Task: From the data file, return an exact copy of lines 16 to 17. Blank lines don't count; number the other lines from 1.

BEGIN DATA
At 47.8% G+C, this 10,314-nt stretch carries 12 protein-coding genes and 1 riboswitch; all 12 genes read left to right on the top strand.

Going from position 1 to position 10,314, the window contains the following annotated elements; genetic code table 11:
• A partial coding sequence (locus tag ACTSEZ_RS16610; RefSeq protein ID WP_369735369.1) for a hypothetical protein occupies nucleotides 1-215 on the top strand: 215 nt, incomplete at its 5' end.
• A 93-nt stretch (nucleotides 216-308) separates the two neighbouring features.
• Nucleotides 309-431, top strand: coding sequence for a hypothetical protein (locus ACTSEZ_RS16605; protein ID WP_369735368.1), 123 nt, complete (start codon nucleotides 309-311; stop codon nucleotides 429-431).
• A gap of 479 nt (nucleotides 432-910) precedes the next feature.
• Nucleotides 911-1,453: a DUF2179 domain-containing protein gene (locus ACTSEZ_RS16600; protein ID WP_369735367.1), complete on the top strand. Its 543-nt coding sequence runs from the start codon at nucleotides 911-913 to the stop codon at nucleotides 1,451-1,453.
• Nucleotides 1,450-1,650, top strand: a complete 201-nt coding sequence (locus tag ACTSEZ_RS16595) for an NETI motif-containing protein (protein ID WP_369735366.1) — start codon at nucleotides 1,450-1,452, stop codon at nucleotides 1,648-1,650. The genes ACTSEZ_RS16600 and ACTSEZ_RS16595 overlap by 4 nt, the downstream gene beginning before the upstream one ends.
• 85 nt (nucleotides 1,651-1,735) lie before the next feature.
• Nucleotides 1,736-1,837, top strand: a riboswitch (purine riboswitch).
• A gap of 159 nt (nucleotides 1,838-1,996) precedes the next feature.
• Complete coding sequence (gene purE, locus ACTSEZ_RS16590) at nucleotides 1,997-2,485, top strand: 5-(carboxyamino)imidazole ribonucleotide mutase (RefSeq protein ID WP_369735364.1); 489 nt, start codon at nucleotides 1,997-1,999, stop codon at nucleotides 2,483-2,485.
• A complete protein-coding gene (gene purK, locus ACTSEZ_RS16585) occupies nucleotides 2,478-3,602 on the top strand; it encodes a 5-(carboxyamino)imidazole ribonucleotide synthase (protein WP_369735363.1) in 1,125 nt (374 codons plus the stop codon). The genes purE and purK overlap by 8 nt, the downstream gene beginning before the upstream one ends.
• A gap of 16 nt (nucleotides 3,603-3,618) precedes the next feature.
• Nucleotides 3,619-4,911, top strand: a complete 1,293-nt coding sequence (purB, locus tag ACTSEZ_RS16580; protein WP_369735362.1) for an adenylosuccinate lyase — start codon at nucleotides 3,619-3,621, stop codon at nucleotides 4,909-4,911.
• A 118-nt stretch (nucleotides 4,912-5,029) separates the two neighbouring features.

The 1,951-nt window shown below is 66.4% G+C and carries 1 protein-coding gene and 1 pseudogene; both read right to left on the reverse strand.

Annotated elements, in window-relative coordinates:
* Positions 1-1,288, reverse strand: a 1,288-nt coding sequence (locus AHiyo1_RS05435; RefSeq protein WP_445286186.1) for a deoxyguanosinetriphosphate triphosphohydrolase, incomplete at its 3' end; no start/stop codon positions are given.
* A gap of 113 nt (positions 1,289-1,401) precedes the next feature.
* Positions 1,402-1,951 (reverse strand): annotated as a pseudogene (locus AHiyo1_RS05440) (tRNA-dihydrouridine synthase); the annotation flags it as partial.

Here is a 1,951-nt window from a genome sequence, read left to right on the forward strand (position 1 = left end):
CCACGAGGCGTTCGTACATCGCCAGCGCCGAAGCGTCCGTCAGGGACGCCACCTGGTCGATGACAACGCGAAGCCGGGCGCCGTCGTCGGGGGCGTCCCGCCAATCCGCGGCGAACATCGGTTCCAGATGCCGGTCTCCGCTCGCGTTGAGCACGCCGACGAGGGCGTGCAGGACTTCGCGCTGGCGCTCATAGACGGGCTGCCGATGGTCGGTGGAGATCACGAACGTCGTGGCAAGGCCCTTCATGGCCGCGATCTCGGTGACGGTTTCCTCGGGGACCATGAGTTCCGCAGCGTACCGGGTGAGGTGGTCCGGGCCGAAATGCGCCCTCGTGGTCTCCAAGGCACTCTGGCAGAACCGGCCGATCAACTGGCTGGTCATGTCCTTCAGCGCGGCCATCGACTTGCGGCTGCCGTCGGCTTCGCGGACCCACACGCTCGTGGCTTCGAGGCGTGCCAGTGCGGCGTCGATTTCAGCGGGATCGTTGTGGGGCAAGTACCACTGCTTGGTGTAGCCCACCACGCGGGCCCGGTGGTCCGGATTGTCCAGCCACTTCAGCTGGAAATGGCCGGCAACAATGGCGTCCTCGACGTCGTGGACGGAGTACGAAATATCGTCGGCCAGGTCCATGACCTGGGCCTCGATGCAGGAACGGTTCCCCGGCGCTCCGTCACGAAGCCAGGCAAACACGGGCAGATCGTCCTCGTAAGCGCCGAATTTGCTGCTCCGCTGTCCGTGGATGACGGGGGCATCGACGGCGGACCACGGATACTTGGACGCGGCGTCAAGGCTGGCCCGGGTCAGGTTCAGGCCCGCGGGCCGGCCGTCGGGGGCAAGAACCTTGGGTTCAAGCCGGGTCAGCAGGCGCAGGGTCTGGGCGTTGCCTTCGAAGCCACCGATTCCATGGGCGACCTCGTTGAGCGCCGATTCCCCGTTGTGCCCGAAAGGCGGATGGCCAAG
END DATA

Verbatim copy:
• A 118-nt stretch (nucleotides 4,912-5,029) separates the two neighbouring features.

The 1,951-nt window shown below is 66.4% G+C and carries 1 protein-coding gene and 1 pseudogene; both read right to left on the reverse strand.